How to Look After a Guinea Pig

happy girl holding her guinea pig

Guinea pigs make wonderful pets but it is vital they get proper care to ensure they are happy and healthy. Below is a comprehensive guide with lots of tips on how to take care of your guinea pigs for beginners as well as for more experienced piggy owners. 

Guinea pig care guide

A good diet

Guinea pigs must have the correct diet in order to be healthy. They should always have fresh water (changed daily), a clean supply of grass hay, fresh vegetables and a quality supply of pellet food designed for guinea pigs.

bag of meadow hay for guinea pigs
Hay is the most important part of your guinea pig’s diet

Clean housing

A dirty environment will encourage all kinds of nasties from parasites to bacteria. These can seriously damage your guinea pigs health. Your guinea pigs’ housing needs daily spot cleaning and a regular full clean to ensure they avoid these problems. 

Enough space to play

Guinea pigs love to run and play so it is essential their housing is at least the minimum recommended size. They will also need a run where they can exercise more freely.

An interesting environment

Your guinea pig’s mental health is just as important as his physical wellbeing. This means that it is important he is living in an environment that isn’t boring. If he does become bored, he will show signs of stress.

Change the environment regularly with interesting things to forage, play with, and chew.

Remember that guinea pig’s love companionship and should always be housed in a pair (if male and female are together then the male should be neutered as they breed very quickly).

Daily attention

Guinea pigs are sociable creatures, though some breeds can initially seem very shy, they do like having regular interaction with their humans. Playtime and grooming are a great way to bond but also provide essential stimulation

If you adopt a guinea pig who seems to dislike being stroked or held, it could be because they were mishandled or treated roughly by a previous owner. Don’t give up. Hold your guinea pig for 5 minutes at a time and be gentle with them. They will gradually get used to being loved, and you may be surprised at the improvement in their temperament after a few weeks.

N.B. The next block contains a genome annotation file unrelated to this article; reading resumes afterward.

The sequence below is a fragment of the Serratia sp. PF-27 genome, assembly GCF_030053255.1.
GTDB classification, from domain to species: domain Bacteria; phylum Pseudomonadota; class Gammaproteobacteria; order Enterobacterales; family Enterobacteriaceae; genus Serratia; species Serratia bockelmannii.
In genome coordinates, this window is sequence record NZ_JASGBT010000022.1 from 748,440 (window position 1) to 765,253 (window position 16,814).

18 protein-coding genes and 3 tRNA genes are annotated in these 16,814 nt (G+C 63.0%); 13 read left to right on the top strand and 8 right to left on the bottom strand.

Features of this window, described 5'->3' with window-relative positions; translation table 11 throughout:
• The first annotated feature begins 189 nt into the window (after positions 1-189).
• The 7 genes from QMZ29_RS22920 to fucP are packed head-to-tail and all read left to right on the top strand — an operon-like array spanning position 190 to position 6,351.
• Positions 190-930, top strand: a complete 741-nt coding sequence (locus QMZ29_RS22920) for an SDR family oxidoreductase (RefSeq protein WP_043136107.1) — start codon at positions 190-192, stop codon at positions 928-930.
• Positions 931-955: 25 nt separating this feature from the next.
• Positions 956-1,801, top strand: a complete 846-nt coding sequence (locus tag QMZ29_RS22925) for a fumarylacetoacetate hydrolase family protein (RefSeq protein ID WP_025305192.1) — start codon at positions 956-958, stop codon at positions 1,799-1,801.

With patience and perseverance, guinea pigs can be tamed so they feel more relaxed in your company. This can make lap time a lot more enjoyable for them.

Regular grooming

Grooming your guinea pig is an essential part of the regular care routine and gives you both an opportunity to bond. Handling your guinea pig whilst grooming keeps them used to human contact and has the benefit of making health checks and trips to the vet much easier. 

A well-kept coat will help keep your pet’s fur free from debris, tangling and excessive staining from droppings and urine. Grooming time is a great way to perform your routine health checks whilst enjoying some quality time with your guinea pig.

Weighing your guinea pig

It is a good idea to weigh your guinea pig weekly and record their weight so you can monitor weight gain or loss.  Significant weight loss or gain can mean they are sick and need to be checked over by a vet. 

If your guinea pig is overweight you may need to adapt their diet or give them more space to exercise.

Checking your guinea pig’s health

If you handle your guinea pigs on a regular basis, you will get to know what is normal behavior. This means that if they do become ill you are more likely to notice that something is wrong and hopefully get them to the vet before it gets too serious.

It is a good idea to perform a health check on your cavy each week. This isn’t difficult once you have done it a few times. In fact, it is something you can do when you take them out for a cuddle. The more you do it, the more your piggy will become used to it.

Here are the things you need to check:


Check the color of the teeth. They should range from white to yellowish, so if they are brown they may be deficient in a particular nutrient.

Healthy guinea pig teeth

Check the length. They should be around 1 to 1.5cm long and should be straight, meeting naturally. Also check the the teeth are not chipped

Back teeth are more difficult to examine but changes in eating such as dropping food, drooling or not wanting to eat are a warning sign that there is potentially something wrong with their teeth.

Mouth & lips

Check the inside of the mouth and lips are a healthy pink and that they are free from any sores ulcers or infections. If you notice any soreness you should take your guinea pig to the vet. Too many acidic foods, especially fruits, can also aggravate any sores in the mouth.


Because a guinea pig’s nails are continuously growing, you’ll need to trim them regularly. It is best to do this every couple of weeks rather than waiting until they are too long. Nails that become long often curl making them very tricky to trim.

To clip your guinea pig’s nails, you should use a special pair of scissors or nail clippers. Because each nail has a blood supply, called the ‘quick’, trimming too close to the feet can cause the nails to bleed. 

If the nails are very long, then trimming a little each week will encourage the ‘quick’ to recede and you can get them back under control. Lastly, if you do clip too short and the nail bleeds a little then don’t panic, you can simply apply styptic powder to the cut.  If you don’t want to cut their nails yourself or find it too difficult, you can get them trimmed at the vet or at a guinea pig rescue centre.